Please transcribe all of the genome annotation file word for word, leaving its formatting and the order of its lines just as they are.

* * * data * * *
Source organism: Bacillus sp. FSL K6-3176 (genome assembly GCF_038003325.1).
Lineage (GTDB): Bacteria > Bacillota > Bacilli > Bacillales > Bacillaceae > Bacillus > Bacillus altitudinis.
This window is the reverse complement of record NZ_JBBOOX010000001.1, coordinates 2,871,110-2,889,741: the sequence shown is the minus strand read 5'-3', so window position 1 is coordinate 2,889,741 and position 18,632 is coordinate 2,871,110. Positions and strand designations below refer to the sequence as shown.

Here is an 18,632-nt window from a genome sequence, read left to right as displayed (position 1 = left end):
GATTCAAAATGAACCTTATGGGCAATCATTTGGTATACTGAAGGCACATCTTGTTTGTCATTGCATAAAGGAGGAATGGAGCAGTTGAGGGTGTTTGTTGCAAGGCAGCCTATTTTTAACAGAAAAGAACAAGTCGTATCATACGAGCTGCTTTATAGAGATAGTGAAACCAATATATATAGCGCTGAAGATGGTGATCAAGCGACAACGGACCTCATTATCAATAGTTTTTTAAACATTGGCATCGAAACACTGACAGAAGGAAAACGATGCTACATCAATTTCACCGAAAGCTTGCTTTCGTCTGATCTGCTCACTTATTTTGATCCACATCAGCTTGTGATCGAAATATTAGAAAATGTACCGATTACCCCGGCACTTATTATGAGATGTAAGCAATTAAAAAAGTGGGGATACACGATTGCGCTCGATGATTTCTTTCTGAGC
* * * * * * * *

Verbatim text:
Source organism: Bacillus sp. FSL K6-3176 (genome assembly GCF_038003325.1).
Lineage (GTDB): Bacteria > Bacillota > Bacilli > Bacillales > Bacillaceae > Bacillus > Bacillus altitudinis.
This window is the reverse complement of record NZ_JBBOOX010000001.1, coordinates 2,871,110-2,889,741: the sequence shown is the minus strand read 5'-3', so window position 1 is coordinate 2,889,741 and position 18,632 is coordinate 2,871,110. Positions and strand designations below refer to the sequence as shown.

Here is an 18,632-nt window from a genome sequence, read left to right as displayed (position 1 = left end):
GATTCAAAATGAACCTTATGGGCAATCATTTGGTATACTGAAGGCACATCTTGTTTGTCATTGCATAAAGGAGGAATGGAGCAGTTGAGGGTGTTTGTTGCAAGGCAGCCTATTTTTAACAGAAAAGAACAAGTCGTATCATACGAGCTGCTTTATAGAGATAGTGAAACCAATATATATAGCGCTGAAGATGGTGATCAAGCGACAACGGACCTCATTATCAATAGTTTTTTAAACATTGGCATCGAAACACTGACAGAAGGAAAACGATGCTACATCAATTTCACCGAAAGCTTGCTTTCGTCTGATCTGCTCACTTATTTTGATCCACATCAGCTTGTGATCGAAATATTAGAAAATGTACCGATTACCCCGGCACTTATTATGAGATGTAAGCAATTAAAAAAGTGGGGATACACGATTGCGCTCGATGATTTCTTTCTGAGC